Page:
Lenten Reading for March 31


Contemplate these words by John Carmody, written when he was seriously ill:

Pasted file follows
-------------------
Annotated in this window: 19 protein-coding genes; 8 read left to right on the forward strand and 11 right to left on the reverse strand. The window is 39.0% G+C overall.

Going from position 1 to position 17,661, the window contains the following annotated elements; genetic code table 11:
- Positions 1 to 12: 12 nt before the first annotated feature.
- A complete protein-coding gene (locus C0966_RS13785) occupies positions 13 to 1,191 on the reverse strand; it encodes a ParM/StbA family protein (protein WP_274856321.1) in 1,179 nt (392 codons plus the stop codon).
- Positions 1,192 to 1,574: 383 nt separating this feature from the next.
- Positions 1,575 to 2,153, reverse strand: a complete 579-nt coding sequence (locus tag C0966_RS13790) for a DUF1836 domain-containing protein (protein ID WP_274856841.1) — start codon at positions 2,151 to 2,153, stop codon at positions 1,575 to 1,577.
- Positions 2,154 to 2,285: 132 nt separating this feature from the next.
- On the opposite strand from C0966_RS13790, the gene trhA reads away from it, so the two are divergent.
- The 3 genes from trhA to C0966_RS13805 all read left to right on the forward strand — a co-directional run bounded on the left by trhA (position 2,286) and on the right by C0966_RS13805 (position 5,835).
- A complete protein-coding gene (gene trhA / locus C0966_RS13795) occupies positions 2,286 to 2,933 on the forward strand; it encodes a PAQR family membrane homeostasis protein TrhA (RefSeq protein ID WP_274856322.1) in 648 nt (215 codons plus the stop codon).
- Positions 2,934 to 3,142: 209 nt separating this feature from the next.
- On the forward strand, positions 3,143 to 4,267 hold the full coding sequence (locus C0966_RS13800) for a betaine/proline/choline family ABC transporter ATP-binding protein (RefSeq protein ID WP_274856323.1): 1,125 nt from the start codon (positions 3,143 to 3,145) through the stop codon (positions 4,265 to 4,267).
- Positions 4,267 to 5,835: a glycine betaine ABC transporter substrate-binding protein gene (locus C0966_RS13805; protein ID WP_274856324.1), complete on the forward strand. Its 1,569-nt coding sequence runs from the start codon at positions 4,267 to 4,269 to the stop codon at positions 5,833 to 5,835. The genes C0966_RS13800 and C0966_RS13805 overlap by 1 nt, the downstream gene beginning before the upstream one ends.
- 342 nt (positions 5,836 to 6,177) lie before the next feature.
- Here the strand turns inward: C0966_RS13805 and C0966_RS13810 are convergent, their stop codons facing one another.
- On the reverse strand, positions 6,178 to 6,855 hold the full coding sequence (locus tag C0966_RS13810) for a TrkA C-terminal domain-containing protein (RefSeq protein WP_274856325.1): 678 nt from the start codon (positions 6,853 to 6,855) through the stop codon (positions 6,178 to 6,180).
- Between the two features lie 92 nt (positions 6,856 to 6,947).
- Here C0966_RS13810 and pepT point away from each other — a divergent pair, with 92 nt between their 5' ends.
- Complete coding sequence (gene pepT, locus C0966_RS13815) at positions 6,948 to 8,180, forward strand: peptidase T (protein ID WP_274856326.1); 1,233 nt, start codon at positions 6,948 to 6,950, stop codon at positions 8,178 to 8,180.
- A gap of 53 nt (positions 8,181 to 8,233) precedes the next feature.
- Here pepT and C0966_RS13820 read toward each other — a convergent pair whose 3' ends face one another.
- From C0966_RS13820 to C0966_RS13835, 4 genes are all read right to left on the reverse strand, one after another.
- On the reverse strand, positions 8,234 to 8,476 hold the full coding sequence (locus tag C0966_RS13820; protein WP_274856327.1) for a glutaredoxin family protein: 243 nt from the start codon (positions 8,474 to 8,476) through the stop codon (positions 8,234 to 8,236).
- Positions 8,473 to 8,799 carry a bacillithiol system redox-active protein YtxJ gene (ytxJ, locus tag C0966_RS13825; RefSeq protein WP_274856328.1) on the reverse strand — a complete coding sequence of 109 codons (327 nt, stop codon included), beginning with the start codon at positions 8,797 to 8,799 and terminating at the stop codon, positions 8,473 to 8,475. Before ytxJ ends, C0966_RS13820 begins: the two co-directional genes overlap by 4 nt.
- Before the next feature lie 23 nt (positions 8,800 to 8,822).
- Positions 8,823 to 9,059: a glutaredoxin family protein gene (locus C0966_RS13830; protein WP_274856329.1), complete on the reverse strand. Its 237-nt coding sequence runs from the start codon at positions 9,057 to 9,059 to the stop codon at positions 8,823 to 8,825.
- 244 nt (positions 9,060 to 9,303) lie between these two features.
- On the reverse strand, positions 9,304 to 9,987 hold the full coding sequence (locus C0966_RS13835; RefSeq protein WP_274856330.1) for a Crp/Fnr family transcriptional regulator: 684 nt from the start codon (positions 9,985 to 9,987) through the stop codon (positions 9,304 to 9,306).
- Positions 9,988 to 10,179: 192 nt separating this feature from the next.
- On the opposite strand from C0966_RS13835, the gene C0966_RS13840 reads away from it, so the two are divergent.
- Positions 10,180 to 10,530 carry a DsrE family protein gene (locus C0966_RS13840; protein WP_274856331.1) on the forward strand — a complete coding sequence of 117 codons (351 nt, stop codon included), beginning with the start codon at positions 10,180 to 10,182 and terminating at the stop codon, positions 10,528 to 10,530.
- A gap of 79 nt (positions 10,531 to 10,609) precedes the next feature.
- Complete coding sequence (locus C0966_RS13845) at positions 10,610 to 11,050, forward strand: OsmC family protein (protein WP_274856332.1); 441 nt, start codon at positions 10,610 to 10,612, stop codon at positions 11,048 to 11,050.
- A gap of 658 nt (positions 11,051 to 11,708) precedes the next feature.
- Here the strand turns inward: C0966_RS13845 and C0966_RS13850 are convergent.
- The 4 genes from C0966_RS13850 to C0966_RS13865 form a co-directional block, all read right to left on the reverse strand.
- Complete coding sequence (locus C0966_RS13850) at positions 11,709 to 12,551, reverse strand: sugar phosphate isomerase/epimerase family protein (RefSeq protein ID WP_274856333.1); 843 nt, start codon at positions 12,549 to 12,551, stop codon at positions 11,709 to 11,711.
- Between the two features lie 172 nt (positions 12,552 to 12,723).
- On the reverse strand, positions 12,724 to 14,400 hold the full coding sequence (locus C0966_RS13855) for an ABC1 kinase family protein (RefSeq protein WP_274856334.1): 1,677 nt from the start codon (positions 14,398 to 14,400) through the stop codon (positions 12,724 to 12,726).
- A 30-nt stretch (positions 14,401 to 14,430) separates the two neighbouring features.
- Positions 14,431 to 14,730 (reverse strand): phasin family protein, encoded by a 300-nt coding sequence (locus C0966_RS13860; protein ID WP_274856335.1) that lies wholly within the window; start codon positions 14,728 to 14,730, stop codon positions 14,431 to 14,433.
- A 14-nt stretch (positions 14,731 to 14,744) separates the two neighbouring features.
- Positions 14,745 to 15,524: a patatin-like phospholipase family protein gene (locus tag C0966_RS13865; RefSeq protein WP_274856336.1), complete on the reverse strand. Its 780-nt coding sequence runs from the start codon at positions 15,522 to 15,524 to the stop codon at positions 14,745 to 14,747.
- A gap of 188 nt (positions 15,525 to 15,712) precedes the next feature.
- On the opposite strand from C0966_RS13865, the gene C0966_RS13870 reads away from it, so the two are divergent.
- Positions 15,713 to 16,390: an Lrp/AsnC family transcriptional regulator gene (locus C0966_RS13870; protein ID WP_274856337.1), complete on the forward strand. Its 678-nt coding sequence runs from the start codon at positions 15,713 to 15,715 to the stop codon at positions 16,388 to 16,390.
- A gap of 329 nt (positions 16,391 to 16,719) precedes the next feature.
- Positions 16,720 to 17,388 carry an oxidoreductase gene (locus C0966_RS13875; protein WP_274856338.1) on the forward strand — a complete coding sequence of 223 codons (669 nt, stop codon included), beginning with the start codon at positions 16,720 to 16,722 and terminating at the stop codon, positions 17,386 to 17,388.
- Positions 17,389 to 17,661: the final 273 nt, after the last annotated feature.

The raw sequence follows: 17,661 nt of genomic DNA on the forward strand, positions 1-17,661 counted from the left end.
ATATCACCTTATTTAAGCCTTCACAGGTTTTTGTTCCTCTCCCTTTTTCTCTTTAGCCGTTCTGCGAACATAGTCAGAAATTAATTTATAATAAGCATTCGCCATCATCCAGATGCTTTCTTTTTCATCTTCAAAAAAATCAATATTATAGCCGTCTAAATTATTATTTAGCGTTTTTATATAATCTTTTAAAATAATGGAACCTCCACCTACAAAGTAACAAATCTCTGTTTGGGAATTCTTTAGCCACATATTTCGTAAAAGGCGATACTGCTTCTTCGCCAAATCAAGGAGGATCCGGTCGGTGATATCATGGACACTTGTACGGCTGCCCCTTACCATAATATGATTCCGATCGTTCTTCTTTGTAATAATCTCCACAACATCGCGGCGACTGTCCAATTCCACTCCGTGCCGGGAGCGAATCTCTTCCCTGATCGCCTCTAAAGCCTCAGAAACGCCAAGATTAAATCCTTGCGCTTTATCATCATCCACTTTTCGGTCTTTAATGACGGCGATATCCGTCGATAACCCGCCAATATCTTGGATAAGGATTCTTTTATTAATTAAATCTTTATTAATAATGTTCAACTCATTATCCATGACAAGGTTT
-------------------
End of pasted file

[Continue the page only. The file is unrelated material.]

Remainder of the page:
“When you deal with people seriously ill, either yourself or others, try to honor the eloquence of God’s silence. Babble if you must, as I have babbled here, but accept every invitation to desist. If the illness is your own, go for a walk, sit in a chapel, or jut hold the loved ones you most cherish. If the illness is another’s, listen for the time to stay silent, as well as the time to speak. There is a time to speak, but also a time to hold silence — to take it to your bosom like a love. There is a time to assault God, accuse God, but also a time to wait and leave God free… As you move along through your own way of the cross, let your spirit flow out of the mystery of the stations of the cross. Reciprocally, let their mystery flow to your spirit. Well or ill, but especially ill, you are part of something much greater. You did not make yourself, and you cannot raise yourself. But what you cannot do, God can. All things are possible with God… So, let nothing disturb you. Let nothing surprise you. The splendor in your death, as in your life, has yet to be revealed. In the morning thank God for it. In your evening, say, “So be it.”

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